Power Tourers –

23 Mar 2015 | Author: | Comments Off on Power Tourers –
Suzuki Bandit Sport Touring

Soft Saddlebags Required

Photography by Tom Fortune and Mounce

Remember the good old days when you and a buddy would throw a set of soft saddlebags on your bikes and spend a day carving twisties before pitching a tent and bench racing in front of a fire?

Power has been shaved from the upper reaches of the traditionally peaky GSXR powerband and packed into the Bandit’s mid range. Dyno charts show that even though our Bandit pumped out just 100 peak horsepower, there is a whopping 70 ft-lbs of torque available for your wheel-lofting pleasure at just 6,000 rpm. That kind of thrust means supreme passing power on the highway.

In 40-80 mph roll-on tests our Bandit pulled steadily away from the GPz, even when the Kawasaki rider was in fifth gear.

Top speeds were equal between our two contestants at 145 mph with saddlebags installed. (Hey, this is a power trip!) Both machines were stable at speed, with the Kawasaki feeling just a little more planted due to its longer wheelbase. Suzuki also takes the win in impromptu drag strip testing. But in situations more reflective of real-world riding the edge goes to Kawasaki’s GPz.

Its enormous 5.8 gallon tank, coupled with 42.8 mpg, offers a generous range of 248 sport-touring miles. Our Bandit proved to be a little more thirsty at 38 mpg, providing a range of 190 miles from its 5 gallon tank.

Differences between these two bikes are apparent after even a short ride. Where the GPz coddles its rider in smoothness and well thought out amenities, the Bandit 1200 is more of a muscular brute. While Kawasaki designed a fairing that would keep a rider in comfort at speed, Suzuki installed a smaller unit merely to keep Bandit pilots from being blown off.

Don’t get us wrong – the Suzuki possesses all the elements of a practical bike, like a big seat and sensible riding position, but a Bandit lacks the sheer comfort of the GPz.

This is mostly due to the aforementioned small fairing, but also an upright riding position that forces its pilot to push a lot of air. Bar to peg relationship is just about perfect though, and replacing handlebars is easy, as opposed to the GPz’s non-adjustable clip-ons. Some engine vibration does find its way to the rider on the highway, and although its never enough to be called annoying, after riding the silky GPz it is noticeable.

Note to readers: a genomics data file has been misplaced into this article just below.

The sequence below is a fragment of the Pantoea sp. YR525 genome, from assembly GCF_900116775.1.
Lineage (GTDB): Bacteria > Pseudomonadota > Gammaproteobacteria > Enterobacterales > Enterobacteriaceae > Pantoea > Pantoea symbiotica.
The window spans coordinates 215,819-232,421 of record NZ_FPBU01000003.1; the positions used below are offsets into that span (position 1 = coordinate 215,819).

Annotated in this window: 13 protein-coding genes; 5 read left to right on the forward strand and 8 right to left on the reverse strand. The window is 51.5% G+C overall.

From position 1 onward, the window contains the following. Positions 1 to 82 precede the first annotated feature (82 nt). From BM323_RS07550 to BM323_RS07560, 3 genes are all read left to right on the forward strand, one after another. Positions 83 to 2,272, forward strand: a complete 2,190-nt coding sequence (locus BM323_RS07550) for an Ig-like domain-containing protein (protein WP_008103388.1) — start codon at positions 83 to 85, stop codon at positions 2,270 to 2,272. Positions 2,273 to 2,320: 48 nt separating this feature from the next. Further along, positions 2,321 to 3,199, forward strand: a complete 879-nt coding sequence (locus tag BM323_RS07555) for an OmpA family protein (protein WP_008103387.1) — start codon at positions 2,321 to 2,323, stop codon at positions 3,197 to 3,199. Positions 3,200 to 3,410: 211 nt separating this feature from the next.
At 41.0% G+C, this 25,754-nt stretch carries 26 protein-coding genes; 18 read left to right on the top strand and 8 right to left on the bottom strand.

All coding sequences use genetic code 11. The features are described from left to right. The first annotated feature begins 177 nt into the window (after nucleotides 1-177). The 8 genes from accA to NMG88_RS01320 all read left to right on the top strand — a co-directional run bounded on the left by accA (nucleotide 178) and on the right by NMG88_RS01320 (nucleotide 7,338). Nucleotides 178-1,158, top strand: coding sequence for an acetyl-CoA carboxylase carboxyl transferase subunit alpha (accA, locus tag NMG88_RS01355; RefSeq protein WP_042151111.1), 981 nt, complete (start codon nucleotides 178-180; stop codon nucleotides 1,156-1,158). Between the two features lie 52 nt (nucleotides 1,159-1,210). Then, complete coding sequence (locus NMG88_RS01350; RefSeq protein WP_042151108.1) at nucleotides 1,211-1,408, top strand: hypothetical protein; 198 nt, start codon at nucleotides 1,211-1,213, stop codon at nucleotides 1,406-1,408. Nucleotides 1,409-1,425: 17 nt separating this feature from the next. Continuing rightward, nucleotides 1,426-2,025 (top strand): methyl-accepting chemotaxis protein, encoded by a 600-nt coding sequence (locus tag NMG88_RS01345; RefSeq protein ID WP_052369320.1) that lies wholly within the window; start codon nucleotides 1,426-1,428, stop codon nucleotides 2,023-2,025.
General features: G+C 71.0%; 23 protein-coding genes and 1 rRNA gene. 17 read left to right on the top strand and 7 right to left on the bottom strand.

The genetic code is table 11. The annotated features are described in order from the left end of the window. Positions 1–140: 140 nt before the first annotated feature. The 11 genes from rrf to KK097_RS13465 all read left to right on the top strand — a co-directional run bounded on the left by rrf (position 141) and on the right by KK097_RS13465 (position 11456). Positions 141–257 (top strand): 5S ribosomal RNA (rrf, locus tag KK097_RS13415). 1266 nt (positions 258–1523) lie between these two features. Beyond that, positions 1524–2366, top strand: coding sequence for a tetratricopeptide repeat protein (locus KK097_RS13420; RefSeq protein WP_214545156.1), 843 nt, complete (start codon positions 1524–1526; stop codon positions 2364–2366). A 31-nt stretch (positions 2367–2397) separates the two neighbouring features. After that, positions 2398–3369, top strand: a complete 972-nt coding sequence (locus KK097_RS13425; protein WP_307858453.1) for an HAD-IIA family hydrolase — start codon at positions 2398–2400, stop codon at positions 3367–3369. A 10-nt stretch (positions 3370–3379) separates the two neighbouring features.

Working on our Bandit was easy thanks to the lack of a full fairing. With just a few bolts the tank, seat and side covers can be removed, creating easy access to the inner workings. Performing maintenance on the GPz takes a little longer, due to that model’s full coverage fairing and multitude of fasteners.

Ergonomics can be adjusted to suit your preferences thanks to the Bandit’s tubular handlebar.

Suzuki Bandit Sport Touring

What’s frustrating about the Bandit is that it is basically an excellent motorcycle saddled with some simple, yet annoying flaws. Carburetion, at least on our 49-state model, was terrible. A flat spot at lower revs made leaving traffic lights a pain, and colder mornings only made things worse.

Plan on spending some time playing with jetting, or investing in a jet kit.

Another bothersome trait of the big Bandit is its poorly sprung front. Even with the adjustable preload cranked to its max it pitches heavily during braking or aggressive cornering. A lack of adjustable rebound damping makes fast corner entrances difficult, as the front will pogo once the brakes are released.

Stiffer springs would help somewhat, but rebound damping will remain a problem. Rear spring rates are quite good, and power-sliding the Bandit out of slower turns feels predictable.

The Suzuki’s tapered seat caused us to constantly slide forward into the tank. A more conventional shape would be preferable.

Suzuki’s Bandit 1200 has the basic ingredients of a fun and comfortable sport-touring bike — sensible ergonomics and a great motor. Plus, at just $7,099 it’s a relative bargain. However, its simple yet numerous flaws place it second in a head-to-head battle with Kawasaki’s GPz.

Kawasaki GPz1100:

Suzuki Bandit Sport Touring
Suzuki Bandit Sport Touring

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